"So, speed is one of the selling points for us."

How did you roll it out? "We’re still rolling out the step-by-step enforcement piece. That’s the good news about it. You don’t need to go all in all at once. You can choose pockets and groups and roll it out as you get more comfortable."

What do you mean by "step-by-step" enforcement? "Think about a traditional CASB, or a traditional proxy, or a traditional firewall; you’re having to bring your entire environment over all at once. So, it’s a big cutover day. We have these big cutover events: 'OK, we’re about to turn it on, and we’re about to start shaping all your network traffic through this thing… we hope it works.'

"[Now], we can just put this browser on your desktop and you’re kind of there. 'Try it out. Use it. Get used to it and let us know if there’s anything blatantly missing. Now try Salesforce though this. Can you use Salesforce or Workday through it? You good? Awesome. Now, I’m going to enforce it so you can only use this.'

"So, it’s not that big, 'OK, guys. This weekend is the big cutover event.' You get to try this browser out and ease your company and the users into it."

What’s the next step, rolling it out to more users? "That’s the immediate component — bringing on more and more sanctioned or approved applications. So, the good news is you get good visibility into the types of cloud services you have, which ones you want to control, which ones you don’t want to. Which ones have sensitive information, and which ones don’t.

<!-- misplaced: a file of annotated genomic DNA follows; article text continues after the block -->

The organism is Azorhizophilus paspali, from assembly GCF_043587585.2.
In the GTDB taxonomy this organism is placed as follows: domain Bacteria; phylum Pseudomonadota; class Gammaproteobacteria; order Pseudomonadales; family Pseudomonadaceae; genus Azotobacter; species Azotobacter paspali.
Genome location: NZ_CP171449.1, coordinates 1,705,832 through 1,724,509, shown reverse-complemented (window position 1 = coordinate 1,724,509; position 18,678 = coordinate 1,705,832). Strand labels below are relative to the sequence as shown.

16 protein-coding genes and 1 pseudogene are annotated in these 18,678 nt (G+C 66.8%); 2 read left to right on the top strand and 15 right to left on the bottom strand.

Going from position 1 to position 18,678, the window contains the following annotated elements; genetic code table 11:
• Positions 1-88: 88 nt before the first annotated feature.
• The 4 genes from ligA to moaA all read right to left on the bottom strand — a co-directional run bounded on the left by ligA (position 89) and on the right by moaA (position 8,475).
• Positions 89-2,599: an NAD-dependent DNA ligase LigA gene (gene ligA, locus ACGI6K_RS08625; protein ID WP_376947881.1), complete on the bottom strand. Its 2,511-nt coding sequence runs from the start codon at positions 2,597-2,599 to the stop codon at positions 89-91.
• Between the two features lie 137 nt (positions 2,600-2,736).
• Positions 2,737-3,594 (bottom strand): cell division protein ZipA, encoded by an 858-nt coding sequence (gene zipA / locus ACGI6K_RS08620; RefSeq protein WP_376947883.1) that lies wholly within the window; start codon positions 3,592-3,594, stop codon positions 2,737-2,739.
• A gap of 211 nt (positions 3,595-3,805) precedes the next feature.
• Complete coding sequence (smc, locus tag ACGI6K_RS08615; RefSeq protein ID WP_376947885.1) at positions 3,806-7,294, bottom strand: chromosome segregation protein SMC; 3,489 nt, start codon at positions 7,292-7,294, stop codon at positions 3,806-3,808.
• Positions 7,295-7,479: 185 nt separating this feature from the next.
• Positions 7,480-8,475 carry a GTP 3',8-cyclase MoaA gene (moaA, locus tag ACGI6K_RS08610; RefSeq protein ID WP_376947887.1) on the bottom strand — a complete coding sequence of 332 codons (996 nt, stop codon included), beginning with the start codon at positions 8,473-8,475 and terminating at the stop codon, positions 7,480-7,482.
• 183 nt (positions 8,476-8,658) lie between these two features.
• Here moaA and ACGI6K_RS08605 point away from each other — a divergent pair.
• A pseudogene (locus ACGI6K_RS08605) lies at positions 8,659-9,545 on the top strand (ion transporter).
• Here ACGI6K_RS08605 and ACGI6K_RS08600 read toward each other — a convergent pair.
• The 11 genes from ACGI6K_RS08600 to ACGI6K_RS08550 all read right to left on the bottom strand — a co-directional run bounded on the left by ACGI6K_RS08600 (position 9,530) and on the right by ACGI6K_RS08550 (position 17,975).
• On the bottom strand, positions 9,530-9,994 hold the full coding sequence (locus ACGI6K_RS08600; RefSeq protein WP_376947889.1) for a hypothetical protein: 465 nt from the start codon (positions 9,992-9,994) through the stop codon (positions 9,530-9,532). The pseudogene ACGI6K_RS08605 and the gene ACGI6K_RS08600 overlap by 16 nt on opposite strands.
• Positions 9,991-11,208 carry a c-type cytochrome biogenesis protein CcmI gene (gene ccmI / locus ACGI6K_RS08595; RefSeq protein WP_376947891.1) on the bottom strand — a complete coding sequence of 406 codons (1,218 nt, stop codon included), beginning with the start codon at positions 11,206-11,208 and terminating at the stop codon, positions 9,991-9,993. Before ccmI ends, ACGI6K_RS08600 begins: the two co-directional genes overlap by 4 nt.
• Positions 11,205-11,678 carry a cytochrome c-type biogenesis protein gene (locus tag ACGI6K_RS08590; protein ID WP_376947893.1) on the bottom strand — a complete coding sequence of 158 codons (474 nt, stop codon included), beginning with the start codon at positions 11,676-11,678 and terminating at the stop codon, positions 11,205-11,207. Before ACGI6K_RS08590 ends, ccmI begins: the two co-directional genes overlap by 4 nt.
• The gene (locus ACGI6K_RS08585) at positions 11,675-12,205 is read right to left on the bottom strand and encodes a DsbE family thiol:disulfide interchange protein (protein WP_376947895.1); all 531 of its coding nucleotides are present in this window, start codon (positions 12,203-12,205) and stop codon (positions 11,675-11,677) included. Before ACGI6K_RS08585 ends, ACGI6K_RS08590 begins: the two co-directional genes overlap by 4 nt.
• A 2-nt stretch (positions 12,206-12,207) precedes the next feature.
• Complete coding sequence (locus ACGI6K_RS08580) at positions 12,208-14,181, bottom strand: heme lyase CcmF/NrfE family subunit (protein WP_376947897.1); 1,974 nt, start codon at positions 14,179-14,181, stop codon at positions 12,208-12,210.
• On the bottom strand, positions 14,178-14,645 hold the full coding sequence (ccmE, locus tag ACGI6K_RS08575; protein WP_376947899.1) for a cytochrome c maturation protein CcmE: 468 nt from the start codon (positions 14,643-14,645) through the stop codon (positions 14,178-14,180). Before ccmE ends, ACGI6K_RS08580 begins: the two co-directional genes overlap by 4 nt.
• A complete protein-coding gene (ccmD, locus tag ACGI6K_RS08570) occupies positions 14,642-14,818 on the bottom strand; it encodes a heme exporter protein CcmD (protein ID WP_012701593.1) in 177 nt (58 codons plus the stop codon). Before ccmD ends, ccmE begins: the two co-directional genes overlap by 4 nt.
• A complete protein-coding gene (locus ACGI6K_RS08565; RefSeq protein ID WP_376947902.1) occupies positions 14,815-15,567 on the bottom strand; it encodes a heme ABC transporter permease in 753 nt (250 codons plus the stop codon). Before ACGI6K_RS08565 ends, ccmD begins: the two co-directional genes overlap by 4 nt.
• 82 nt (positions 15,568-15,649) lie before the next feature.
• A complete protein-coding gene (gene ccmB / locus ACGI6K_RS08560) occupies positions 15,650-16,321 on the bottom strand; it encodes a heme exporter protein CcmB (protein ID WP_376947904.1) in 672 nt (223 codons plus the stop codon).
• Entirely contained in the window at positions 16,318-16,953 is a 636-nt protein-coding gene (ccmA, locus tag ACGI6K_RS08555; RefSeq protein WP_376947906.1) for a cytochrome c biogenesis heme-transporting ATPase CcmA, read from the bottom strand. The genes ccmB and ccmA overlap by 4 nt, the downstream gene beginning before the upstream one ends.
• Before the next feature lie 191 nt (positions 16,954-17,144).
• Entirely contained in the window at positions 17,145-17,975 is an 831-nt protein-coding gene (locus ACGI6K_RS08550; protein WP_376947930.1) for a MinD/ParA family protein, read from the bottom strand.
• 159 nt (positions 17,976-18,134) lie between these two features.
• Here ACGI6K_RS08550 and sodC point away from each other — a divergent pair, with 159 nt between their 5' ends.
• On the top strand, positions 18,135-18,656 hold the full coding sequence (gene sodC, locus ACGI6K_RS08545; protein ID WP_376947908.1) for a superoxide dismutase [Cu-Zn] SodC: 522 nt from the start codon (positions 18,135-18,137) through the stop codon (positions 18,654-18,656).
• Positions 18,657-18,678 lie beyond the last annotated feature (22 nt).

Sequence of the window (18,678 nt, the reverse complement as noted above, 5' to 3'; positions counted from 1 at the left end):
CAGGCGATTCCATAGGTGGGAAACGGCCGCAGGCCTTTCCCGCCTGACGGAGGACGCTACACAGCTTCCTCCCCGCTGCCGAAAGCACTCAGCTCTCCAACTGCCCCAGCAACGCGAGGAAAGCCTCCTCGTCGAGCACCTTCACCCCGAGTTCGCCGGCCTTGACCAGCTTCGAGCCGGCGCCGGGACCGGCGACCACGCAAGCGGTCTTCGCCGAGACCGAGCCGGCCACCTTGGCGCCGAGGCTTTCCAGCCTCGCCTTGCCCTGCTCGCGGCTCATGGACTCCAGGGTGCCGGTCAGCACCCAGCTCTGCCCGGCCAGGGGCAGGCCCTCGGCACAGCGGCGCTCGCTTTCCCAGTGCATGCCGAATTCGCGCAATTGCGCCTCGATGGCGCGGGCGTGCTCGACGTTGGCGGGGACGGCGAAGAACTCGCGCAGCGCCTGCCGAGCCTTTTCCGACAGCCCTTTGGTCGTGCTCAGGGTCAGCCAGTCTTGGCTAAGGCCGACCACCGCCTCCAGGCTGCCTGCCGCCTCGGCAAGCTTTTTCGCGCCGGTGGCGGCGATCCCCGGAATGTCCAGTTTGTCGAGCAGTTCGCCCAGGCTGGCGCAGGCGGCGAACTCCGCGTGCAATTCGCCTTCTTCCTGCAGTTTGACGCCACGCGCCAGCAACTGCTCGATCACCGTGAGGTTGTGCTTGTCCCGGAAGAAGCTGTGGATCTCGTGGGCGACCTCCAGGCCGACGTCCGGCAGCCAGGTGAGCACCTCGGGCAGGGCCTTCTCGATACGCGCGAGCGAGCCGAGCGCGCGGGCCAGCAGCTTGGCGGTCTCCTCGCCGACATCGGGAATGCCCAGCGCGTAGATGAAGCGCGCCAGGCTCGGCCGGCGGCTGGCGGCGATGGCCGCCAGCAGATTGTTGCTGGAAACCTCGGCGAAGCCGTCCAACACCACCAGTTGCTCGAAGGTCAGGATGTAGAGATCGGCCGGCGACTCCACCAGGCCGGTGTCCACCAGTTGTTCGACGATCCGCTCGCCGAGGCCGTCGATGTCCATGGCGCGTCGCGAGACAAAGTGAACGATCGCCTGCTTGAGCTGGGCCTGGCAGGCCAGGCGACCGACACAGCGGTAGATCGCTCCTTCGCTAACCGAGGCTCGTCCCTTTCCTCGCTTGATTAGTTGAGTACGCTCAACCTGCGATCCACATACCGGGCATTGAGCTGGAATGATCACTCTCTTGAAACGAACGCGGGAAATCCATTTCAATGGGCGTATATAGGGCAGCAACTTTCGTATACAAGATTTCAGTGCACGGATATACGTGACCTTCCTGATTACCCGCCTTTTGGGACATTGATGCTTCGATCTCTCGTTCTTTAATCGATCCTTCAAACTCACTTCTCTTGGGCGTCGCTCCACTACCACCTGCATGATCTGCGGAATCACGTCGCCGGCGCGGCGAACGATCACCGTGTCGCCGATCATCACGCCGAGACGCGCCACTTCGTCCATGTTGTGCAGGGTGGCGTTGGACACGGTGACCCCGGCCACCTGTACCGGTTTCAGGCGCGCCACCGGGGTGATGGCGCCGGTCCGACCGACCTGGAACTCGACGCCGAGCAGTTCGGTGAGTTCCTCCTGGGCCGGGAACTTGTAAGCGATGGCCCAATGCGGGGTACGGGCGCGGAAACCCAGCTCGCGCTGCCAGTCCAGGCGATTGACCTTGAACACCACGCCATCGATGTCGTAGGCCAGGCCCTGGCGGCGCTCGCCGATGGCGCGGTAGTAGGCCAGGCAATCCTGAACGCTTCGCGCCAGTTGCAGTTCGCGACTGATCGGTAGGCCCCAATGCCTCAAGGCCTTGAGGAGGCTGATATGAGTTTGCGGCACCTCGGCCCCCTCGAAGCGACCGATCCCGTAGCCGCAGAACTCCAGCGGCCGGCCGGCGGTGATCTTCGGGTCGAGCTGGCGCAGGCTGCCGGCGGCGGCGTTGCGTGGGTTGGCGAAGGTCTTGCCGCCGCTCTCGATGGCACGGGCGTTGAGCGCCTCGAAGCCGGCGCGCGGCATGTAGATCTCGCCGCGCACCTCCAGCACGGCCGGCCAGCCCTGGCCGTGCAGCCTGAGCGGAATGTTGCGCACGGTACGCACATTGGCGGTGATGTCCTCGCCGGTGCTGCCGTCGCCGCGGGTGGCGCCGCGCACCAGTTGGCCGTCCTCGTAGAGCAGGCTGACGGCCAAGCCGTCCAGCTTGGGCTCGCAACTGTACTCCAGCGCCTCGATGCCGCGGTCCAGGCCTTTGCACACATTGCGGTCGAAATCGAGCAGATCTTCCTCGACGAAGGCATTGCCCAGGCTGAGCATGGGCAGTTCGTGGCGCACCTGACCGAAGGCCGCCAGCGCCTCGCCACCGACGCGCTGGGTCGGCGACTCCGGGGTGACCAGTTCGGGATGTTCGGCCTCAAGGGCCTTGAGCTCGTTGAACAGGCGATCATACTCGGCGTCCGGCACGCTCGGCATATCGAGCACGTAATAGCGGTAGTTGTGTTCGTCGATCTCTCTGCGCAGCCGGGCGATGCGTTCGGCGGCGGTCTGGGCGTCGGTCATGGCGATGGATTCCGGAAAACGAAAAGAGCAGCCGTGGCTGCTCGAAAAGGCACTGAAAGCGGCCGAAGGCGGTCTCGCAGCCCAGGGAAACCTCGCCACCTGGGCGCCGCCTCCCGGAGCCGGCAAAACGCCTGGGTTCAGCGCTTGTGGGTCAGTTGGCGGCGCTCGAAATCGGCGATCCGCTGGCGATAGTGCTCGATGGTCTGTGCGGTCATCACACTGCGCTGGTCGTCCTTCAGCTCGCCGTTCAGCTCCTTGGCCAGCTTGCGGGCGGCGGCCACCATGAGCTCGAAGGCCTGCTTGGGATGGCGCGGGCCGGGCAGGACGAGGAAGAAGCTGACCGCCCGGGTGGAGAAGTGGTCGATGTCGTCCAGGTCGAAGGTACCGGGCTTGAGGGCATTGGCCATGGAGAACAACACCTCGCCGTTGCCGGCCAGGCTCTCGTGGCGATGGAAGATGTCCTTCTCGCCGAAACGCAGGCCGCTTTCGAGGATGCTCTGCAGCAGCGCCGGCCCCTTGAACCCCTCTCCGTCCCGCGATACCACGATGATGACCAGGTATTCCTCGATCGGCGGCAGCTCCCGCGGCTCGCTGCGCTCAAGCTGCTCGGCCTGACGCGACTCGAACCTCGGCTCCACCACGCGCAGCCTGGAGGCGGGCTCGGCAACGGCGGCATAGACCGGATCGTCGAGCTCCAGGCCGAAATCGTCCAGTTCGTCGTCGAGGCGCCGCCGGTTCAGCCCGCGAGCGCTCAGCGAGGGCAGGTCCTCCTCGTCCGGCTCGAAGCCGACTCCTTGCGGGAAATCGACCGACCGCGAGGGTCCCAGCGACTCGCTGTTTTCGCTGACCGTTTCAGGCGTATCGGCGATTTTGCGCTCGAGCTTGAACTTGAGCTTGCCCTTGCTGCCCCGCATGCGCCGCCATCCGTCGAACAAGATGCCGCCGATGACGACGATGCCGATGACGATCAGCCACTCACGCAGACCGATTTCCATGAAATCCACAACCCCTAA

"I think the larger step is the use-case scenarios. So, can you start thinking about bring your own devices [BYOD]? You can start thinking about other scenarios about how to give contractors access. Here’s a browser, download it, you can use your web authentication to get access into it almost like a guest VPN. Those use cases are the next bigger swings."

Are you keeping in place your other network security measures for now? "For now, yeah. That’s the benefit of this. It doesn’t step on anything. So, I don’t have to pull anything out if I don’t want to. But certainly, we have a number of redundant controls now. We’re going to have to take a look at them and see what other value there are in those existing tools as opposed to what value Island can bring natively. The opportunity is there, it seems like a natural progression."

Copyright © 2022 IDG Communications, Inc.